When these prodigies Do so conjointly meet, let not men say 'These are their reasons; they are natural;' For, I believe, they are portentous things Unto the climate that they point upon. But men may construe things after their fashion, Clean from the purpose of the things themselves.
Come Caesar to the Capitol to-morrow? I cannot, by the progress of the stars, Give guess how near to day.
Lucius, I say! I would it were my fault to sleep so soundly. When, Lucius, when?
Thrice hath Calpurnia in her sleep cried out, 'Help, ho! Enter a Servant. Decius Brutus loves thee not: There is but one mind in all these men, and it is bent against Caesar.
If thou beest not immortal, look about you: The mighty gods defend thee! My heart laments that virtue cannot live Out of the teeth of emulation. If thou read this, O Caesar, thou mayst live; If not, the Fates with traitors do contrive.
Why dost thou stay? O constancy, be strong upon my side, Set a huge mountain 'tween my heart and tongue! I have a man's mind, but a woman's might. How hard it is for women to keep counsel! Art thou here yet?
Run to the Capitol, and nothing else? And so return to you, and nothing else? Hark, boy! Enter the Soothsayer. Before the Capitol; the Senate sitting above.
Soothsayer Ay, Caesar; but not gone. Come to the Capitol. Cassius, go you into the other street, And part the numbers. Those that will hear me speak, let 'em stay here; Those that will follow Cassius, go with him; And public reasons shall be rendered Of Caesar's death. First Citizen I will hear Brutus speak. Second Citizen I will hear Cassius; and compare their reasons, When severally we hear them rendered.
I have no will to wander forth of doors, Yet something leads me forth. Enter Citizens. A house in Rome. But, Lepidus, go you to Caesar's house; Fetch the will hither, and we shall determine How to cut off some charge in legacies. Your master, Pindarus, In his own change, or by ill officers, Hath given me some worthy cause to wish Things done, undone: A word, Lucilius; How he received you, let me be resolved.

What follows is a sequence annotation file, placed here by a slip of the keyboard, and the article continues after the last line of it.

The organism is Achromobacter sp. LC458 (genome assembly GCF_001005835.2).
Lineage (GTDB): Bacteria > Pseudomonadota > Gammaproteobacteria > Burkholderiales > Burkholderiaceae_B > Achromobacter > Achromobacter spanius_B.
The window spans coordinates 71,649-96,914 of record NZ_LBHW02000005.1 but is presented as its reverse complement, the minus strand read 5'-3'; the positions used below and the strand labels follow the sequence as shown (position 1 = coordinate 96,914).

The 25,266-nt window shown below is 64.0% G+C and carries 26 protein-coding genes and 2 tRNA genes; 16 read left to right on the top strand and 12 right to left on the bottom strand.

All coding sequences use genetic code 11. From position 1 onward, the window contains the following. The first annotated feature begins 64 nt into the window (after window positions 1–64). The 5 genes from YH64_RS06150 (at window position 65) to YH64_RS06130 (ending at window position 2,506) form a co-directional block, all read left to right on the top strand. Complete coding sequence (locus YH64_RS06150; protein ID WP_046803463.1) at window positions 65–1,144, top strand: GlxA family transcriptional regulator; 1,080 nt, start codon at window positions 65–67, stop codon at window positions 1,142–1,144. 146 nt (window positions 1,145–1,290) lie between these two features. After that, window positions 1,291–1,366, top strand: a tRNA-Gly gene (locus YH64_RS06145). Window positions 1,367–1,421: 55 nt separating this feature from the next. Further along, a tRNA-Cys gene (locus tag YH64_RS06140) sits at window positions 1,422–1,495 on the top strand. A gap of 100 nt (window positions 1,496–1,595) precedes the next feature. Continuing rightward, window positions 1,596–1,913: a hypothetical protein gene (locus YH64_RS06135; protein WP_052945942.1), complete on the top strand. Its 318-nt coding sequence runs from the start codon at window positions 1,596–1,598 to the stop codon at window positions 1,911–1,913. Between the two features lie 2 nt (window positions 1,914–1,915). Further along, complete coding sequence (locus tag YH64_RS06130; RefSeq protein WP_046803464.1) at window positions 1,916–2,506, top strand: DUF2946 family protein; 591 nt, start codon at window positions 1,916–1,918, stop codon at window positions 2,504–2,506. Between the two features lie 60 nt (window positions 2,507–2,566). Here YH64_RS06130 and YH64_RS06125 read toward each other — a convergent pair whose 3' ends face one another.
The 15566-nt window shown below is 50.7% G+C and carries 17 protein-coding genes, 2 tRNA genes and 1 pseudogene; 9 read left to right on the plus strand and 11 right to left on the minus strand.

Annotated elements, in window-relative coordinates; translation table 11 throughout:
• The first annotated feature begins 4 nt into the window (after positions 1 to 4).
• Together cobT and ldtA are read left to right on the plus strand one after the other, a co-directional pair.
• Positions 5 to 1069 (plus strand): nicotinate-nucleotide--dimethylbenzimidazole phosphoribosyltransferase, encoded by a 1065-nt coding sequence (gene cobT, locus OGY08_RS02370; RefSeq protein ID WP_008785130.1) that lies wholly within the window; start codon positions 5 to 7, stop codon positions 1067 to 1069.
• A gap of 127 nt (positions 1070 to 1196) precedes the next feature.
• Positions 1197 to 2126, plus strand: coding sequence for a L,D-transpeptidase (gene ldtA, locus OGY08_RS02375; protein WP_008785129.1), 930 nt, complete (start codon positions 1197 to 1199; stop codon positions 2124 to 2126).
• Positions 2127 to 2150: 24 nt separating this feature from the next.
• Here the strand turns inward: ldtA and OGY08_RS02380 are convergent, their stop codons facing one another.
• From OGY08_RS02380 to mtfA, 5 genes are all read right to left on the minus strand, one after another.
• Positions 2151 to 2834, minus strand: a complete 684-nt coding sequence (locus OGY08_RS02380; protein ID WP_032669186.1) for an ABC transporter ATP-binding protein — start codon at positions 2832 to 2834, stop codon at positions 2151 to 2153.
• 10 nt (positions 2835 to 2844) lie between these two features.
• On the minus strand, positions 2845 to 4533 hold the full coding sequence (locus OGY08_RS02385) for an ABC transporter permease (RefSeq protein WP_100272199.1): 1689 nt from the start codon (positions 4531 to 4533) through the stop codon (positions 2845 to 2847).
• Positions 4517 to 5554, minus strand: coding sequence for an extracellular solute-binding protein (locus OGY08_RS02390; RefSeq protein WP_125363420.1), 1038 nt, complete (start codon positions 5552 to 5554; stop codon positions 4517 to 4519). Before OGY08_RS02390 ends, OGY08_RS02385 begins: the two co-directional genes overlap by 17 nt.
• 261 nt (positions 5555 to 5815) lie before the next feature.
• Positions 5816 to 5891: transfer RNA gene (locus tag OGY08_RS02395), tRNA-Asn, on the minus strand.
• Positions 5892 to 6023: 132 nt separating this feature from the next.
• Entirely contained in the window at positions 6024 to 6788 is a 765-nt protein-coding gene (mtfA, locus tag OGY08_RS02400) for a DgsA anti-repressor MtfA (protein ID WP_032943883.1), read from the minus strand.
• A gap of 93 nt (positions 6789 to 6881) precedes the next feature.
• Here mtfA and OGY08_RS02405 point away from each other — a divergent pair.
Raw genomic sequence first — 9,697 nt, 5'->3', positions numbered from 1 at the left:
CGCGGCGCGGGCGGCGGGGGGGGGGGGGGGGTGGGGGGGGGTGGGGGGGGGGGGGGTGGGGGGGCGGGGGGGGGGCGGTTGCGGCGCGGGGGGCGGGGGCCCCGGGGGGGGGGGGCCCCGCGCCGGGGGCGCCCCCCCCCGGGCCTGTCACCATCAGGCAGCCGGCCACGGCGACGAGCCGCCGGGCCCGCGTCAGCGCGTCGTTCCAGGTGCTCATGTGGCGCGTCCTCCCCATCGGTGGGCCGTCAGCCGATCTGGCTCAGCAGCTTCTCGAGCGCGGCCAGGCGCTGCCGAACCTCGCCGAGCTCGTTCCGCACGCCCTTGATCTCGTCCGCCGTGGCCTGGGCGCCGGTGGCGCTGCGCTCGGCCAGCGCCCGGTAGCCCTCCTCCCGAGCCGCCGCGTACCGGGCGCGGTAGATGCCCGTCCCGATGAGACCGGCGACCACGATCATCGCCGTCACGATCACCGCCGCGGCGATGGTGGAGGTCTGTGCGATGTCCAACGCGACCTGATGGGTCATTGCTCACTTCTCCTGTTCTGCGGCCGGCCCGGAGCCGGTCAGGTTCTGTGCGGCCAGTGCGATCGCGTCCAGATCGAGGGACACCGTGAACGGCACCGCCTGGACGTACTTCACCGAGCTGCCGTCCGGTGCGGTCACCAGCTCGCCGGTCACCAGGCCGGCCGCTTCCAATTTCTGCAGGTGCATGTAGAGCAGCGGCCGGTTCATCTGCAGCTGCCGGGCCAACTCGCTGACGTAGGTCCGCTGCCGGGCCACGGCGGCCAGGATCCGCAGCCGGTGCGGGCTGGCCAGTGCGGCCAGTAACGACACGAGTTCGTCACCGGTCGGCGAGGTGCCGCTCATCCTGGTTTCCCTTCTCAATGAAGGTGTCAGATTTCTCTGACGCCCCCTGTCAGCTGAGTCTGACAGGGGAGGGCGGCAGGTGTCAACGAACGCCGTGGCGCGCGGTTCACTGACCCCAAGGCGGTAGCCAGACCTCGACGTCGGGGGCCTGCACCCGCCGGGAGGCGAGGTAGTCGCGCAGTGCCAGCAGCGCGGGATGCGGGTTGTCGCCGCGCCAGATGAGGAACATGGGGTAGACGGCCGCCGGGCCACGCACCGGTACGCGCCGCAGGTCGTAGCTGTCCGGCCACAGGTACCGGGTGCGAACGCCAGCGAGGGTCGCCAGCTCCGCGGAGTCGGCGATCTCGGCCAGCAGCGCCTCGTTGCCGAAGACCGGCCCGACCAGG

There are no tricks in plain and simple faith; But hollow men, like horses hot at hand, Make gallant show and promise of their mettle; But when they should endure the bloody spur, They fall their crests, and, like deceitful jades, Sink in the trial.
Comes his army on? Low march within. You have condemn'd and noted Lucius Pella For taking bribes here of the Sardians; Wherein my letters, praying on his side, Because I knew the man, were slighted off. You know that you are Brutus that speak this, Or, by the gods, this speech were else your last.
Did not great Julius bleed for justice' sake? What villain touch'd his body, that did stab, And not for justice? What, shall one of us That struck the foremost man of all this world But for supporting robbers, shall we now Contaminate our fingers with base bribes, And sell the mighty space of our large honours For so much trash as may be grasped thus?
I had rather be a dog, and bay the moon, Than such a Roman.
Must I give way and room to your rash choler? Shall I be frighted when a madman stares? Must I budge? Must I observe you? By the gods You shall digest the venom of your spleen, Though it do split you; for, from this day forth, I'll use you for my mirth, yea, for my laughter, When you are waspish.
Let it appear so; make your vaunting true, And it shall please me well: